MetroHealth making smaller hospitals a focus
MetroHealth's 12- and 16-bed hospitals coming online next year will join the ranks of a series of other so-called "micro-hospitals" popping up around the country.
These small 24/7 inpatient facilities are designed to fill service gaps in hyper-local markets that couldn't support a full-scale hospital.
In a $25 million project, MetroHealth plans to add single-occupancy patient rooms to its Cleveland Heights and Parma facilities, each of which already has an emergency department and services including lab, pharmacy and radiology. With the addition of 12 beds in Cleveland Heights and 16 in Parma, the facilities will each become community hospitals — a term Dr. Akram Boutros, president and CEO of MetroHealth, prefers to micro-hospital.
"Cleveland has never experienced the feeling, the ambiance and care that gets generated in this kind of a community hospital," Boutros said. "Cleveland is used to much larger facilities and mega towers from University Hospitals, Cleveland Clinic and MetroHealth. ... There are so many reasons to do this, but first and foremost, it's demand from our own patients, who said we should do this."
Both of the facilities — located at 10 Severance Circle in Cleveland Heights and 12301 Snow Road in Parma — are former HealthSpan urgent care sites and medical offices. The HealthSpan dissolution last year has allowed MetroHealth to expand quickly and at a relatively modest cost. In addition to taking on these sites, MetroHealth hired many of the physicians that had been part of HealthSpan's medical group, including bringing on the group's top doc, Dr. Nabil Chehade, as its new vice president of population health.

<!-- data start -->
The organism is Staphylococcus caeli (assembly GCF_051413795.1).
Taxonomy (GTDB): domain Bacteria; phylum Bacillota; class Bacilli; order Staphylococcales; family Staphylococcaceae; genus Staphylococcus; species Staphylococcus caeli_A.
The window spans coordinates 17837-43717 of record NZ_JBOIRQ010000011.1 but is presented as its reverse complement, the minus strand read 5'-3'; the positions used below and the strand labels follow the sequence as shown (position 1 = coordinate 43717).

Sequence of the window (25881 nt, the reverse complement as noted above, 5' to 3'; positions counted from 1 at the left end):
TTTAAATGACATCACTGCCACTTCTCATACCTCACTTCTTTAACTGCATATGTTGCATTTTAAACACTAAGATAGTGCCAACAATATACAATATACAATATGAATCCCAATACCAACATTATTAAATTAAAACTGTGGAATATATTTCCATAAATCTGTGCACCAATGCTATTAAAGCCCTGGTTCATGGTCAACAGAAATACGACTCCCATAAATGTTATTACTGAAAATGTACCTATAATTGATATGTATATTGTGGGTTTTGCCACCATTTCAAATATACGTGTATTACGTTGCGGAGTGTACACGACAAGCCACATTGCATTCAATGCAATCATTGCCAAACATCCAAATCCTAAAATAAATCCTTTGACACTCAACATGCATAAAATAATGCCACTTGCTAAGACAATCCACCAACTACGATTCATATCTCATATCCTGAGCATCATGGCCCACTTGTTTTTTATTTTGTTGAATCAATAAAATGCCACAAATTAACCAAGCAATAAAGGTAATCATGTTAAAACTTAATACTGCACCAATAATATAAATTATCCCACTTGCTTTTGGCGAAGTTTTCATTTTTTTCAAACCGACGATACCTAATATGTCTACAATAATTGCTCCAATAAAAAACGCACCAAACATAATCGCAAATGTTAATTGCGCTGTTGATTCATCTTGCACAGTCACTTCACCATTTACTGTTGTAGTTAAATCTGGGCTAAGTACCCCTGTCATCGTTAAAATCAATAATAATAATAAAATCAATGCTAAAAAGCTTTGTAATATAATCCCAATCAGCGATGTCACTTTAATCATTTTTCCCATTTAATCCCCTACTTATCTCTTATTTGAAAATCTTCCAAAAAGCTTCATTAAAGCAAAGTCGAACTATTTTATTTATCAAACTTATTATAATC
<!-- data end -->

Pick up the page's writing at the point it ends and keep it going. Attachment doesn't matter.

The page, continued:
MetroHealth announced in 2015 plans to take over the two urgent care centers and transform them into freestanding emergency departments, which came online in February 2016. Boutros said the possibility of converting these to community hospitals was a "major consideration" in the decision to bring on the facilities. Supportive staff and patient focus groups subsequently affirmed the idea.
In Cleveland Heights, the new patient rooms will be built on an empty floor. In Parma, they're looking to gut a floor that had housed procedure rooms. The total $25 million pricetag for the new facilities is significantly less than it would cost to build these community hospitals from scratch — $70 million to $100 million each, Boutros estimated.
The two locations already have "very robust" outpatient primary and specialty services, he said. "So adding the inpatient, private rooms just completes the offering to the community."
Health systems with micro-hospitals are often using them as entry points into specific markets, according to a report from Advisory Board, a global firm offering research technology and consulting to improve healthcare performance. Micro-hospitals can treat some high-acuity needs when necessary, but the goal is not to be all things to all patients. A good rule of thumb is locating the facilities within 18 to 20 miles of a full-service hospital, according to Advisory Board.
Several times a day, patients are transferred to other facilities or to MetroHealth's main campus from the Parma and Cleveland Heights locations. Of the cases that originate from these emergency rooms, about 70% would be appropriate for a community hospital, Boutros said.
MetroHealth's community hospitals, which are slated to be ready for patients by January, will offer adult medicine and focus on caring for patients in need of shorter stays, he said. Patients in need of pediatrics and obstetrics, intensive care or things like cardiac surgery would be transported to a larger facility. But most of those decisions would be made during a risk assessment up front to determine how the patient is best treated.